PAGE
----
Just forget the words and sing along

Monday, October 25, 2010

My 2000th Blog Entry!

Around 10 years ago I was reading an advice columnist in the Edmonton Journal.  The young lady writing in for advice said she recently went on a date with someone, in which this date mentioned he had a blog.  This young lady went home, read this blog, and wasn’t too impressed with some of the things this man had written.  The question:  should I dump this guy, based on what he wrote in his blog?  The answer:  dump him immediately, because anyone who has a blog is an attention-starved loser. 

Words that hit home for me because I’d been blogging for about six months at that point.  And because of those words, around every six months or so I take a good hard look at this blog, and now, the entire world of my online footprint, and try to figure out why I keep putting out there what I keep putting out there.  No matter what I decide, I ultimately choose to keep going, and I have for at least 11 years now.  It’s been going on for so long that now I’ve hit this, my 2000th blog entry.  2000 entries!  2000 things that have been burning in my mind that I just needed to share it with the world!  

Even though Blogger reports this is my 2000th entry, I know my online footprint is far greater.  I first ventured online in 1997.  The dot-com bubble was starting to expand, and there was just something monumental back then about being online.  I knew I had to be a part of it.  So a friend of mine directed me towards Angelfire, and I set up a webpage to promote my little college radio show.  It was cute.  It was fun.  I also did an opinion column for the school paper, so my website started serving as a handy archive.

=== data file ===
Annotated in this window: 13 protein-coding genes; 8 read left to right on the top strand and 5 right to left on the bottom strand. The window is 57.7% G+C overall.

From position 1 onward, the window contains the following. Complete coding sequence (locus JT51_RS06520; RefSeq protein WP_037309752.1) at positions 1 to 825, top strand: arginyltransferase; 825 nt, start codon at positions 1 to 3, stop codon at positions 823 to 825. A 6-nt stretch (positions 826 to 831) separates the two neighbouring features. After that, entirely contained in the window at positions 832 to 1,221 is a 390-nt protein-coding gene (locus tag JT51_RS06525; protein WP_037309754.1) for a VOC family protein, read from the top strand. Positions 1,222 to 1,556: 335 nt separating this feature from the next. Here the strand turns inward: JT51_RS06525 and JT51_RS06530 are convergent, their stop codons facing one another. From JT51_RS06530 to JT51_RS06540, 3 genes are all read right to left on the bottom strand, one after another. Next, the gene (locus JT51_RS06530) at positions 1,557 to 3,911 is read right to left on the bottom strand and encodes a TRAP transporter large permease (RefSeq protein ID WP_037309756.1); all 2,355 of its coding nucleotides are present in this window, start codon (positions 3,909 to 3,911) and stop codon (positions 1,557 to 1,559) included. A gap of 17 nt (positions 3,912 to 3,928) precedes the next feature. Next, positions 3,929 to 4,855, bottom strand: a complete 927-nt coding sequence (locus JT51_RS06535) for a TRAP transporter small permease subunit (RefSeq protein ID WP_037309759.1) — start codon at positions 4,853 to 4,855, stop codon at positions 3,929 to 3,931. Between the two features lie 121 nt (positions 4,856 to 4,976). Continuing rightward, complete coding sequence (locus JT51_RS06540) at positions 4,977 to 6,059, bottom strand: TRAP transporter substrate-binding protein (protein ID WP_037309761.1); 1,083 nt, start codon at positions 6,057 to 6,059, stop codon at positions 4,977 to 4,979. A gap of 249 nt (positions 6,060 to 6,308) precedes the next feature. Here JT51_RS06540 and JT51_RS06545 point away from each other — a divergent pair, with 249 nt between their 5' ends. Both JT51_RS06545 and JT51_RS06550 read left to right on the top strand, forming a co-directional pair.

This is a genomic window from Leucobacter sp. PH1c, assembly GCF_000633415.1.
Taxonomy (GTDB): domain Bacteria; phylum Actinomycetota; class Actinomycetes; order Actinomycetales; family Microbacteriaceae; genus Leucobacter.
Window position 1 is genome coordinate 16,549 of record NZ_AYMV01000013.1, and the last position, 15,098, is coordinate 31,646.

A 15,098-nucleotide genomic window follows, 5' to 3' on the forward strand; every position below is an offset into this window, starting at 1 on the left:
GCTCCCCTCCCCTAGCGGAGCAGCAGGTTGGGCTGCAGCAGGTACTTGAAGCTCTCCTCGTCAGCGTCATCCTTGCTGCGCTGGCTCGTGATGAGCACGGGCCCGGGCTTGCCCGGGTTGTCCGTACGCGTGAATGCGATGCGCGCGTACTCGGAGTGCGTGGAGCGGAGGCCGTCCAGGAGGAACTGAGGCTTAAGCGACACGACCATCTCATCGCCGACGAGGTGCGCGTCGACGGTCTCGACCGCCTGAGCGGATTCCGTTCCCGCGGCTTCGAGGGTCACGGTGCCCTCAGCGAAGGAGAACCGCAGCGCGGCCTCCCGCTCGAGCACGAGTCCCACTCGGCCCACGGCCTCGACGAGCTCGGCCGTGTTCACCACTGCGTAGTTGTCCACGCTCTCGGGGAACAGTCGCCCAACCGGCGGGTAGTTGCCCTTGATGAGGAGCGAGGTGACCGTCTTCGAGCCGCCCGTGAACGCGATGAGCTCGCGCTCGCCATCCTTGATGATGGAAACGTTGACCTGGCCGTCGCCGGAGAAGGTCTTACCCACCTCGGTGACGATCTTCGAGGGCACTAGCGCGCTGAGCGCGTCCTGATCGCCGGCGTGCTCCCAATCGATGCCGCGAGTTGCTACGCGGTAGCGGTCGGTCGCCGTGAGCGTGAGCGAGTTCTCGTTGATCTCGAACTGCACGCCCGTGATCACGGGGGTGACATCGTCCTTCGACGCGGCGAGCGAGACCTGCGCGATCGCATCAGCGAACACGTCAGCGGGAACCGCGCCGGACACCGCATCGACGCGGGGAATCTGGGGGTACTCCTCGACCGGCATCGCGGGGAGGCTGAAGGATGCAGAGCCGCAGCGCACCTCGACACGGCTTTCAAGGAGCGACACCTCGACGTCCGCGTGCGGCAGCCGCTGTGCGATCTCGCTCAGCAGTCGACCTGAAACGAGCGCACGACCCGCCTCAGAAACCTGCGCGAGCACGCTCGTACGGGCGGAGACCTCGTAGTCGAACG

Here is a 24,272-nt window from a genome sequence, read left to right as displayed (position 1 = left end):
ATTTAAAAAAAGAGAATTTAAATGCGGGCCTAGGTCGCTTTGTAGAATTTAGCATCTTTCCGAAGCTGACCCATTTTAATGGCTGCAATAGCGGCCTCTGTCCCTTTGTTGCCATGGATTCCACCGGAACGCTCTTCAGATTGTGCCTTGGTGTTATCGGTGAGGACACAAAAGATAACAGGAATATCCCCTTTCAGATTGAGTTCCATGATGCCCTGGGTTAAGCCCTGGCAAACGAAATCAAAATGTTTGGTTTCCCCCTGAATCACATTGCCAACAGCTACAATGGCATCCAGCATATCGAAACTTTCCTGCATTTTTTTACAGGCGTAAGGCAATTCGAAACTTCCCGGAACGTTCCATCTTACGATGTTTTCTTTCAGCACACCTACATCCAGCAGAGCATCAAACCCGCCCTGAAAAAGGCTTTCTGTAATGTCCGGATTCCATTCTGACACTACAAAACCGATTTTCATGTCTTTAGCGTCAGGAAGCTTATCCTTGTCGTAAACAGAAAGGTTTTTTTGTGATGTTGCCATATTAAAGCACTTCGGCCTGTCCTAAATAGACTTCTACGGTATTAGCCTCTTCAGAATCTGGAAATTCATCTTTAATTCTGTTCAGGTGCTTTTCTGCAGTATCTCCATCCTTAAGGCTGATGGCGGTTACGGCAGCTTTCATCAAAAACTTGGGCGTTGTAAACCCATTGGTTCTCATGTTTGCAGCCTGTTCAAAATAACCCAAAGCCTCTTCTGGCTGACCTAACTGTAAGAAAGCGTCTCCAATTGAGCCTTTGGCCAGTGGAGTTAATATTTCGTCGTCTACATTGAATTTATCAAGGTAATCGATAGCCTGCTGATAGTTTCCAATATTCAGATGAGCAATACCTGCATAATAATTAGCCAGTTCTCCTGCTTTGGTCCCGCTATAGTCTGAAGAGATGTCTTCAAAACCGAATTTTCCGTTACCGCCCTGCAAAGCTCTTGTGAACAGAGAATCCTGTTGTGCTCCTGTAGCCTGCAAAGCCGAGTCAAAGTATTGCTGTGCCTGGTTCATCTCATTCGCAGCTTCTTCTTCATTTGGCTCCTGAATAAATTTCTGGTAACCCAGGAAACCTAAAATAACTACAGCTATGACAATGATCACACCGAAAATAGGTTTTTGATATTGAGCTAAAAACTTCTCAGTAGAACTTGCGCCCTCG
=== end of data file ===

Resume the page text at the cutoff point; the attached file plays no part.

But as I’ve pointed out when I’ve done this analysis every time, things exploded in 1999, when I graduated from college.  I no longer had my college radio show.  I was no longer writing for the school paper.  I grew desperate for a creative outlet.  And that’s when I realized I still had this website.  So I figured I would keep writing my opinion column, and start posting it once a week on my website.  The term “blog” hadn’t entered the lexicon yet, so I kept referring to my online postings as a column.  I started dreaming big with the column.  I had grand fantasies that some publisher would discover it and offer me a book contract.  I still believe that deep inside every blogger beats the heart of a frustrated writer. 

This blog – Midnight Ramblings – I’ve always considered to be a different beast, though.  I started this blog in the spring of 2003.  I was still teaching English in Japan, when my laptop crapped out.  It was still very important to me to be maintaining some kind of online presence, so I wanted to come up with some kind of quick and easy replacement that I could easily maintain an hour a week at an Internet cafe.  A lot of my friends were embracing Blogger, so I signed up.  My online presence was maintained. 

Once I was able to get my computer going again, I even started the column again.  The column and the blog actually ran concurrently until 2006, when I moved to Athabasca.  I said I’d start the column again once I got settled in.  I’ve been here four and a half years now, and I still haven’t gotten back to it.  I always saw the column as being real writing, and not the napkin doodles that this blog is.  And real writing takes work.